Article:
What is your favorite food?

When it comes to foods you must know that one of my favorite is Italian; traditional or adopted American dishes will do. I have worked in several Italian restaurants in Oregon and Nebraska so I have developed a real love for classical as well as American-Italian dishes. The people are also awesome! I know this because I have met many Italians who frequented the establishments where I have worked. If Italians feel you are a good cook and have real passion for their culture and food, they will show you appreciation. They will also let you know where you could stand to make improvements if a meal doesn’t meet a certain standard.

Common Threads – I believe there are deep similarities shared by people from Italy and people in America who have southern roots. Both view the process of cooking as highly important; gathering together with friends and family to share huge dinners occurs frequently and passing on traditional recipes to keep them alive from generation to generation is paramount. Did you know that many people consider some Italian foods to be comfort food, the same way it is viewed in the American South? Americans love Italian food! So much so they have developed there own versions of pasta dishes. How many variations have you come up with personally that are as far away from the original recipes as Italy is from America?

Simple, affordable and good for you – When you think about it, pasta really is versatile and inexpensive. If you don’t have a lot of money at the time or need to feed a large family, it is an affordable way to go? If time is of the essence, a quick and easy pasta dish will still provide nutrition and keep you on the move! Don’t forget to experiment with different varieties like wheat and bulgur wheat. If you need help creating, there are thousands of books and websites to get you started and keep you cooking Italian!

I love to experiment with different pasta dishes and here is one I created the other day that was awesome!

Chicken Fettuccine photoshopped

Cajun Chicken Fettuccini w/ Roma and Shiitake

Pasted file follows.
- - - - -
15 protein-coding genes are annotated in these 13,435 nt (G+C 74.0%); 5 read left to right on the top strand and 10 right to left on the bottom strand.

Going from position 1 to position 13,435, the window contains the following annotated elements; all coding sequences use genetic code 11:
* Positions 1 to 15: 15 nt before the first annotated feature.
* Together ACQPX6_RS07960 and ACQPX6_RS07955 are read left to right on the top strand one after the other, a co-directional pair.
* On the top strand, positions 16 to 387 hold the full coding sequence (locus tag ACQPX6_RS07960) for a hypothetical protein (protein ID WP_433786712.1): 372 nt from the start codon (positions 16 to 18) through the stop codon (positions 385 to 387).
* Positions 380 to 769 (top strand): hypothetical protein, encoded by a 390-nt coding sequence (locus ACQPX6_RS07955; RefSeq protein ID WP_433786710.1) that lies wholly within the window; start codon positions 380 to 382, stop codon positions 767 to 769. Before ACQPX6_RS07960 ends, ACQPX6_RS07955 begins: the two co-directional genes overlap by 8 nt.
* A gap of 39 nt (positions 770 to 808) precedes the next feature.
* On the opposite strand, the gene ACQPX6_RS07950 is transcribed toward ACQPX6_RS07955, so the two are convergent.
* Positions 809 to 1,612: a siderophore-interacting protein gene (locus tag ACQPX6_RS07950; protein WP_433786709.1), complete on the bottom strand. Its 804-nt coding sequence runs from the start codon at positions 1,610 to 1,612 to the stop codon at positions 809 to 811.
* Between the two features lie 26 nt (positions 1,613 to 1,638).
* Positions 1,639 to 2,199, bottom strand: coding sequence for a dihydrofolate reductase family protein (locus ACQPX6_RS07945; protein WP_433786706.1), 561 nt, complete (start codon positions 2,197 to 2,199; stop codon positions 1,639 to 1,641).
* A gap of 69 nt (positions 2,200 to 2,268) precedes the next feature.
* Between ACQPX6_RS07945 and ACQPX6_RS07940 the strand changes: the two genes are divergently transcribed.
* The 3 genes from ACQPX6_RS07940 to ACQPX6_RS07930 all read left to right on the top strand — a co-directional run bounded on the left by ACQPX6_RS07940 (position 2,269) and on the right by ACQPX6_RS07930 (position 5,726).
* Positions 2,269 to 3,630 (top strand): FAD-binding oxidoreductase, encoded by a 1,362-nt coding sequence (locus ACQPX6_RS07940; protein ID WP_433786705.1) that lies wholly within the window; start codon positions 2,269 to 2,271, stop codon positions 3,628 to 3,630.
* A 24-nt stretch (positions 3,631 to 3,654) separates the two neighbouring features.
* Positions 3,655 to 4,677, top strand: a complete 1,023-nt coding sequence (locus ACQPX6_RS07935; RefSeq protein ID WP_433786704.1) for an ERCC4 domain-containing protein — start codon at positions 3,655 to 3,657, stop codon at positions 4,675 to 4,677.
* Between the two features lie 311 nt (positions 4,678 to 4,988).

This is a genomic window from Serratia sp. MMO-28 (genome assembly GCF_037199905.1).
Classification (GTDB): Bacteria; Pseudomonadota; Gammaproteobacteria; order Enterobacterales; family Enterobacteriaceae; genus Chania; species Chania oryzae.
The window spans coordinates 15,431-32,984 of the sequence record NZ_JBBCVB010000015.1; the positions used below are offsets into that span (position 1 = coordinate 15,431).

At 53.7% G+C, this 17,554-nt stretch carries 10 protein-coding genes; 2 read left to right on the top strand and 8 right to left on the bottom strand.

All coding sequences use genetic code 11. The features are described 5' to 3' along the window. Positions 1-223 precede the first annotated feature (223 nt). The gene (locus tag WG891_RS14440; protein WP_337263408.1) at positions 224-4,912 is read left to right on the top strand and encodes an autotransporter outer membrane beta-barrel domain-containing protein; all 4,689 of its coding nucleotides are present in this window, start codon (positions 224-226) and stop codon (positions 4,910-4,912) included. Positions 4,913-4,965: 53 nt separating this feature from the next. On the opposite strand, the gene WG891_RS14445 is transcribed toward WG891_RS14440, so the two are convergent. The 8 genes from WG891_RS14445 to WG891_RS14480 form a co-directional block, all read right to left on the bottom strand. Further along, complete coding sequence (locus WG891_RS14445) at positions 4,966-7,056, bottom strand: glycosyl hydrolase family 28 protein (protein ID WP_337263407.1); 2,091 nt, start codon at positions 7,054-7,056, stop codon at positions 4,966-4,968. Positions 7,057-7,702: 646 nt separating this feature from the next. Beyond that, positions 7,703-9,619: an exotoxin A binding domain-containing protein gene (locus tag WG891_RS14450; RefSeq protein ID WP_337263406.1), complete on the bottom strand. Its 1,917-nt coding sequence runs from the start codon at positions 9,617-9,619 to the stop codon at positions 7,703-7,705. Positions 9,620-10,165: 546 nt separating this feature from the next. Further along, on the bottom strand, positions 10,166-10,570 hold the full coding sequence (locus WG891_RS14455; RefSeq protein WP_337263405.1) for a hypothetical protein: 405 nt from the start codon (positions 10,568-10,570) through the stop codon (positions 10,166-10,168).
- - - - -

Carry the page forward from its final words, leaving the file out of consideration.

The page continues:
Yields 6 servings

Serves four to Six (4-6)

Prep Time: 20-25 min

Cook Time: 30 Min

  • 1 pound(s) chicken tenders, medium diced
  • 1 tablespoon(s) olive oil
  • 2 teaspoon(s) Cajun seasoning
  • 2 roma tomatoes, small diced
  • 2 shallots or 1 medium yellow onion, minced
  • 6 to 8 shiitake mushrooms, small diced
  • 4 or 5 garlic cloves, minced
  • 1 jalapeno, minced (optional)
  • 1 1/2 cup(s) heavy or whipping cream
  • 1 cup(s) shredded parmesan cheese
  • 1 pound(s) fettuccine
  • salt (to taste)
  • cracked black pepper (to taste)


1. Heat large saucepot to boiling over high heat, adding a teaspoon of salt and a teaspoon of oil. Add pasta and cook.

2. Meanwhile, in a medium or large skillet, heat 2 teaspoons oil over medium-high heat until hot. Add chicken and Cajun seasoning and cook until chicken just loses its pink color throughout, stirring frequently. Transfer chicken to dish and hold.

3. In same skillet, add onion, jalapeno, and shiitake; stir occasionally until onion is soft. Add garlic and tomato and continue to stir for additional 30 seconds.

4. Add cream and bring to medium-high heat stirring to incorporate all ingredients. When the sauce begins to bubble, reduce heat to medium-low and add cheese, stir until desired thickness and reduce heat to low-simmer.

5. Drain fettuccine into strainer or colander when pasta reaches desired level of doneness. Return fettuccine to saucepot add sauce and cover all pasta evenly, remove saucepot from heat; plate serve and enjoy!

Did You Know?

Fact 1: Fettuccine all’Alfredo was created in 1914 by Alfredo di Lelio, a cook with his own restaurant in Italy. He was simply trying to prepare something satisfying for his pregnant wife who was having trouble keeping down food. Using sheer imagination Alfredo’s creation consisted of egg, parmigiano cheese and butter poured over fettuccine; this satisfied his wife very much.

Fact 2: The original recipe was very, very simple. Here is how Waverly sums it up in his book, The Food of Italy… “FETTUCCINE AL BURRO is associated in every tourist’s mind with Rome, possibly because the original Alfredo succeeded in making its serving a spectacle reminiscent of grand opera. It is the same ribbon shaped egg pasta that is called tagliatelle in Bologna; but the al burro preparation is very Roman indeed in its rich simplicity. Nothing is added to the pasta except grated cheese and butter – lots of butter”.

Fact 3: Traditional pasta al burro has about 350 calories and 6 grams of fat per serving.

Fact 4: Several actors such as Tyrone Power, Ava Gardner, Richard Burton, Liz Taylor and Sophia Loren have been photographed enjoying Fettuccine all’Alfredo making Alfredo’s restaurant famous all over the world.

Fact 5: Alfredo relocated to New York and is credited for bringing the Fettuccine Alfredo pasta dish to America; Americans are credited for developing the sauce by adding heavy or whipping cream or milk and a roux to parmesan and butter.


3 or 4 main course plates; 6 to 8 appetizers


•    1 lb best quality dried or fresh fettuccine or tagliatelle
•    8 oz very good butter (2 sticks), or 6 oz if using fresh pasta
•    8 oz parmigiana reggiano (parmesan) cheese, or 6 oz if using fresh pasta
•    1-1/2 tablespoons table salt per gallon of pasta water
•    Pepper grinder (white pepper is truer, but black pepper is fine)

Traditional pasta al burro has about 350 calories and 6 grams of fat per serving.


MSNBC – The Original Fettucine Alfredo

http://iml.jou.ufl.edu/projects/fall10/hoppner_v/history.html – Internet


http://www.annamariavolpi.com/pasta_alfredo.html – Internet website

Fettuccine Alfredo – The Real Way

Posted on | February 21, 2010 |


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